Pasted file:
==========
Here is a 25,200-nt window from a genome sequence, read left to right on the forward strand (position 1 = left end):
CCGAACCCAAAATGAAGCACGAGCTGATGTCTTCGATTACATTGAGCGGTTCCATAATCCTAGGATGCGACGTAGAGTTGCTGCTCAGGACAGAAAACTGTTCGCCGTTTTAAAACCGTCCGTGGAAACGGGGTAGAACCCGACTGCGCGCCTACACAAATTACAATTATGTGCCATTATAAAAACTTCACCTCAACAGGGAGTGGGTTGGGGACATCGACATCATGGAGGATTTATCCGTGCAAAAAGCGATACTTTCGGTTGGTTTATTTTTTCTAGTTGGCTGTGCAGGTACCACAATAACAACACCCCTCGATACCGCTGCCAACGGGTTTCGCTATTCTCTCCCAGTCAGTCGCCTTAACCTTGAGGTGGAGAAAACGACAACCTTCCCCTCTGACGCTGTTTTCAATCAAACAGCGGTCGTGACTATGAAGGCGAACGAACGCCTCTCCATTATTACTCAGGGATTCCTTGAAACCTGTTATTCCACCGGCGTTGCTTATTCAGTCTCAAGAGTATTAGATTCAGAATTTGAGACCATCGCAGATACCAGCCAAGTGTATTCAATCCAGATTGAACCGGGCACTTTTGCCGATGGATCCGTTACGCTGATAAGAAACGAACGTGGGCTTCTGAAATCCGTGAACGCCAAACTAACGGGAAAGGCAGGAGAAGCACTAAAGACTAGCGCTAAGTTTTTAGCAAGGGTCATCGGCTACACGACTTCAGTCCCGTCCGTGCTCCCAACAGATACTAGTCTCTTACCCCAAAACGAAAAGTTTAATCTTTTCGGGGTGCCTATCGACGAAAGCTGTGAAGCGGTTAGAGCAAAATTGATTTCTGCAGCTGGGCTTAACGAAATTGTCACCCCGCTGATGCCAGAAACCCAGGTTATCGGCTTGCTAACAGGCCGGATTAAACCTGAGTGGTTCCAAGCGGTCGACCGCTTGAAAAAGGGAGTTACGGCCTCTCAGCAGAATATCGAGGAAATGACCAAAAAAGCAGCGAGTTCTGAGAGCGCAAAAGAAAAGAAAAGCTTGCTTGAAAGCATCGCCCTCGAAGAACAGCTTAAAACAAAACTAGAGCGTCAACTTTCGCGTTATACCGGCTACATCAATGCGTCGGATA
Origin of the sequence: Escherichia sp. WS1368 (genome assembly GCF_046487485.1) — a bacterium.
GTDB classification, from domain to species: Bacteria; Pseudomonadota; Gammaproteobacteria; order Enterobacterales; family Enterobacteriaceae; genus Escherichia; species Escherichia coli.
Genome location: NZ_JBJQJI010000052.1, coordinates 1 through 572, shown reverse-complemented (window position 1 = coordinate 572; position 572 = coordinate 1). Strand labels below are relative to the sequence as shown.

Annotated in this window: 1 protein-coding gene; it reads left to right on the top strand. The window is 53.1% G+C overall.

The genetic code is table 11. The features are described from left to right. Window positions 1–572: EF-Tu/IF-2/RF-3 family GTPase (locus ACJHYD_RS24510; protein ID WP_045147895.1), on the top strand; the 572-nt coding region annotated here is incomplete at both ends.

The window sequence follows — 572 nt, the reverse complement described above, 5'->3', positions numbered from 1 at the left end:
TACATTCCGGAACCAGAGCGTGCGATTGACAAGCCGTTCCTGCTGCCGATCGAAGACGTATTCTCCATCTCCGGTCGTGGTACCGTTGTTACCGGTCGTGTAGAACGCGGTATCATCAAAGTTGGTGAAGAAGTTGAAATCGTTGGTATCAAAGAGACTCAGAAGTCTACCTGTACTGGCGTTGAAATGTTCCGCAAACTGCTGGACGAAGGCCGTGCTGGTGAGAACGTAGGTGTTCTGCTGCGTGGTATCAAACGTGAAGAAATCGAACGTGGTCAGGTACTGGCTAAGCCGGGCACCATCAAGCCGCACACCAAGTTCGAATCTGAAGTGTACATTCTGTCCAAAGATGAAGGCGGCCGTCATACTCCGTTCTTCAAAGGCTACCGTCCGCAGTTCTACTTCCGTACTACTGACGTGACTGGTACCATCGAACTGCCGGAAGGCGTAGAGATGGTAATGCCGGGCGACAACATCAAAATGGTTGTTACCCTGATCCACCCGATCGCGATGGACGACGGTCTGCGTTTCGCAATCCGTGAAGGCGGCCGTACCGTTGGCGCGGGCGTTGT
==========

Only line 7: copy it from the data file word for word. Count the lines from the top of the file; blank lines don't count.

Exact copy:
The genetic code is table 11. The features are described from left to right. Window positions 1–572: EF-Tu/IF-2/RF-3 family GTPase (locus ACJHYD_RS24510; protein ID WP_045147895.1), on the top strand; the 572-nt coding region annotated here is incomplete at both ends.